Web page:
I have a 1950's house, with
about 3" of blown cellulose in the attic (I assume none in the
walls). After two sequential $250+ heating bills, I decided to address
the insulatory nature of the home. My question is, without the
addition of a ridge vent, would those of you in the know recommend
installing radiant barrier or blowing in another 8" of insulation (not
fiberglass). The costs appear to be the same (or assume they are), and
I can only budget for one. Assume I would be doing either of the
installations. One additional question involves painting the roofs
underlayment with a ceramic/metallic paint marketed for it's radiant
and insulatory benefits. Thank you in advance. - Dan
I would add the 8" It will do far more in the long run for you. I would
also suggest checking out the walls. If they lack insulation (in the 50's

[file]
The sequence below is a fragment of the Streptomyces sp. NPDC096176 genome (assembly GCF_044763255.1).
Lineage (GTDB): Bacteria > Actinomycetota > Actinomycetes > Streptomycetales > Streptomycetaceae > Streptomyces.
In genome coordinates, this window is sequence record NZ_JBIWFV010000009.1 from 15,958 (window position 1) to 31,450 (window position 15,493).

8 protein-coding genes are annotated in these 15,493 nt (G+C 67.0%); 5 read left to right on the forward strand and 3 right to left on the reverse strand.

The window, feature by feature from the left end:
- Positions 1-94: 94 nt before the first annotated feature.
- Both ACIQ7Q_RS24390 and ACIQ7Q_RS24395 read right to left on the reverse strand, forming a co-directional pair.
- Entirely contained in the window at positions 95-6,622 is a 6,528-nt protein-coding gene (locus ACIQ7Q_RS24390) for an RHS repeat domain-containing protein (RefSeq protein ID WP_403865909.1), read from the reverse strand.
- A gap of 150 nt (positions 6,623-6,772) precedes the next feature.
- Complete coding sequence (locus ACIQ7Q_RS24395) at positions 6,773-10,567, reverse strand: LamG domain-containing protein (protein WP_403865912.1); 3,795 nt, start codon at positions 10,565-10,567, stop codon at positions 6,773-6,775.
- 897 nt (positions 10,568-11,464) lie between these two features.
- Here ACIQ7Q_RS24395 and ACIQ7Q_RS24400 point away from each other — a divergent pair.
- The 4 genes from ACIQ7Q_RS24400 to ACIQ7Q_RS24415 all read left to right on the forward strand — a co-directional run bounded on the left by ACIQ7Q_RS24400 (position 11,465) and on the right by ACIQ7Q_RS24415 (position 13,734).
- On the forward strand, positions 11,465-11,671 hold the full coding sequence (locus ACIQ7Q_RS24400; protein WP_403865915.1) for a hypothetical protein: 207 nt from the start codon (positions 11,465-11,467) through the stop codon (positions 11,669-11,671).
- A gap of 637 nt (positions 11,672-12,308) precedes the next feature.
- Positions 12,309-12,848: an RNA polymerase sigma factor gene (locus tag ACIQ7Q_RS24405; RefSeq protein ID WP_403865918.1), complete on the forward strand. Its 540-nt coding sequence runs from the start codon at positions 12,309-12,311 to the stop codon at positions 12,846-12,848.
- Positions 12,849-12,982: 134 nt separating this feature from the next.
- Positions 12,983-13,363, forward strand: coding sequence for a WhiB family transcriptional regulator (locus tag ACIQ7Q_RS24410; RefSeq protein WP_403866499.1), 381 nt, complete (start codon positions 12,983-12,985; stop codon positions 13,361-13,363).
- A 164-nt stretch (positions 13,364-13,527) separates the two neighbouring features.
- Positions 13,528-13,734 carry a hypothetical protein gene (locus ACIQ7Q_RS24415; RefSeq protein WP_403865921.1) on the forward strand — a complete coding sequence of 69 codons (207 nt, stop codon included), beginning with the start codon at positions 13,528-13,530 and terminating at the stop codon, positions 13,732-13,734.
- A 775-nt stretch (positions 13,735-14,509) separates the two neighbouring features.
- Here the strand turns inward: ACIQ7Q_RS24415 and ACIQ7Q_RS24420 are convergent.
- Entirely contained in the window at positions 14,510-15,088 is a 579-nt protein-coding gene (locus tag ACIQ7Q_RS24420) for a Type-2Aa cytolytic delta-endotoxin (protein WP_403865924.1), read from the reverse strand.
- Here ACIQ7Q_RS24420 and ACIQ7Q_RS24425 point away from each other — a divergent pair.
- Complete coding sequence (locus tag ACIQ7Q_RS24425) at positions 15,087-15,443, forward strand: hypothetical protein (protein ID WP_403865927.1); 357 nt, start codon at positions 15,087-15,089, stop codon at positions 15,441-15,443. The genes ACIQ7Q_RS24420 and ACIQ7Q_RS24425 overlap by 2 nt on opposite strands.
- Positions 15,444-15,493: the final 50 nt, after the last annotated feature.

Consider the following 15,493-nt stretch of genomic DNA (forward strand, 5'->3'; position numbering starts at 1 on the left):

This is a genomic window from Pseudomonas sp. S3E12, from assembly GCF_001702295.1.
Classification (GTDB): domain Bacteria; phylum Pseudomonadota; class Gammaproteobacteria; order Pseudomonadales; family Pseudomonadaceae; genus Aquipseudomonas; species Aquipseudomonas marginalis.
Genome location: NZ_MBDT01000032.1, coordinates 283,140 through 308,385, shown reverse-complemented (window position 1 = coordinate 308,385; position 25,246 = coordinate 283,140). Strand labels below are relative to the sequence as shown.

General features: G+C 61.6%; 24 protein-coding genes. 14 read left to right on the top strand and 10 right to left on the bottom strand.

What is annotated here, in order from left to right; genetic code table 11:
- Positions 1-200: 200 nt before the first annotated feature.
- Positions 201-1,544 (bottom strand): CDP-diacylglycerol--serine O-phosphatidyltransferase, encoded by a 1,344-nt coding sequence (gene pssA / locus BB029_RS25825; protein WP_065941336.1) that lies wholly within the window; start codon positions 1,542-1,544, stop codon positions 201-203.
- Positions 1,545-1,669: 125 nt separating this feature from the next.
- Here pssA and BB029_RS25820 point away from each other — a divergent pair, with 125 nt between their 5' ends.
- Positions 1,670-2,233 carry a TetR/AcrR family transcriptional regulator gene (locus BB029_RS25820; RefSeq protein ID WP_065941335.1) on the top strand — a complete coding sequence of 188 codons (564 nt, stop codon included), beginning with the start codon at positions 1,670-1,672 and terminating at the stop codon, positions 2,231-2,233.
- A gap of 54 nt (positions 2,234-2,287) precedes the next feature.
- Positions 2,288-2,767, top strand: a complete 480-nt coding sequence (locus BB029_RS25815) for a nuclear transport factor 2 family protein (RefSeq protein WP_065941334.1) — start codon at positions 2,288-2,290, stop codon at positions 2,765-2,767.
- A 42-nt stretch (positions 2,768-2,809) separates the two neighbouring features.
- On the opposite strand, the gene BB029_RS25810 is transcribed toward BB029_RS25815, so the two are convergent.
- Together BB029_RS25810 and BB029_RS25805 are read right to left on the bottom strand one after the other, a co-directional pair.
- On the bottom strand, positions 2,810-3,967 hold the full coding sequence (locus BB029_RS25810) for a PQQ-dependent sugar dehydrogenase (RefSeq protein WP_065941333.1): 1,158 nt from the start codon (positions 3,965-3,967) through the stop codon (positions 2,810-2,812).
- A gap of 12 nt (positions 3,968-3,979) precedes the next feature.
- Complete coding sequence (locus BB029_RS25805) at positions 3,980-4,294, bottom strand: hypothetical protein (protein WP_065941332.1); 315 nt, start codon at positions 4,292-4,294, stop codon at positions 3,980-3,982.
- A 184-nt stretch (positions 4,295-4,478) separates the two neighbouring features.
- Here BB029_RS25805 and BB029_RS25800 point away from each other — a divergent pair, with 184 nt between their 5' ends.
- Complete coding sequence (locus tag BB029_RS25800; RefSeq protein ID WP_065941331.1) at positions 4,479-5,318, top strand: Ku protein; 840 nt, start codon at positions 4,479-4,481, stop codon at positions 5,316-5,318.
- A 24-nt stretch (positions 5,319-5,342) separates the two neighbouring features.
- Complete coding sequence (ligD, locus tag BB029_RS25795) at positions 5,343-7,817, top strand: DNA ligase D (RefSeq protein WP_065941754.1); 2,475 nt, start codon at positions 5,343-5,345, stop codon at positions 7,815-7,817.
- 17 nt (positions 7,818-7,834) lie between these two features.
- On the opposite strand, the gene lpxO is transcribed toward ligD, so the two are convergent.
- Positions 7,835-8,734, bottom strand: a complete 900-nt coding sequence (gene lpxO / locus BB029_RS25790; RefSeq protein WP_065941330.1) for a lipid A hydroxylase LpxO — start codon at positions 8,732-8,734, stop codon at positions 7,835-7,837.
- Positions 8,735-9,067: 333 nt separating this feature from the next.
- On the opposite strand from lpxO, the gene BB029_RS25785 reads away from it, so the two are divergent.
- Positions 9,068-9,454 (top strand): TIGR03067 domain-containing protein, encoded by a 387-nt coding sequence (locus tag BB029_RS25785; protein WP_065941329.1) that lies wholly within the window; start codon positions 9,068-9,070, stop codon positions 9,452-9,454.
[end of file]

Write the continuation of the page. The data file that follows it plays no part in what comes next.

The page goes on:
most if not all homes in my area would have had insulation) taking care of
them will pay back quickly enough to make it worthwhile and you also gain
If you have questions about roof venting, I suggest you have that
checked. However I would guess that if you don't see problems after 50+
years, your venting is not all that bad.
Where do you live , what are your low temps. Blown in cellulose settles
and any future leak will ruin it as it is paper. Fiberglass batts are
best and R 50 is worth the investment for most areas. And many areas
could use even higher R value. Foam in walls is good but how will you
know if its been filled, and will it break your walls when it expands
Dan, since you live in a zone 7 area R 50 - 60 would be great, it will
also help in your air conditioning bills. you do have central air ,
yes, because summer heat rises, and i know the Carolinas are hot...
Im in zone 5 we go to - 20- 25, i put in R 100, Remember
minimums are just that the minimum so you dont go broke paying the
utilities, before you cant pay the bank . people would if allowed, build
houses without insulation, Its also the best investment you can make, as
interest rates are low and gas and electric will always go up.
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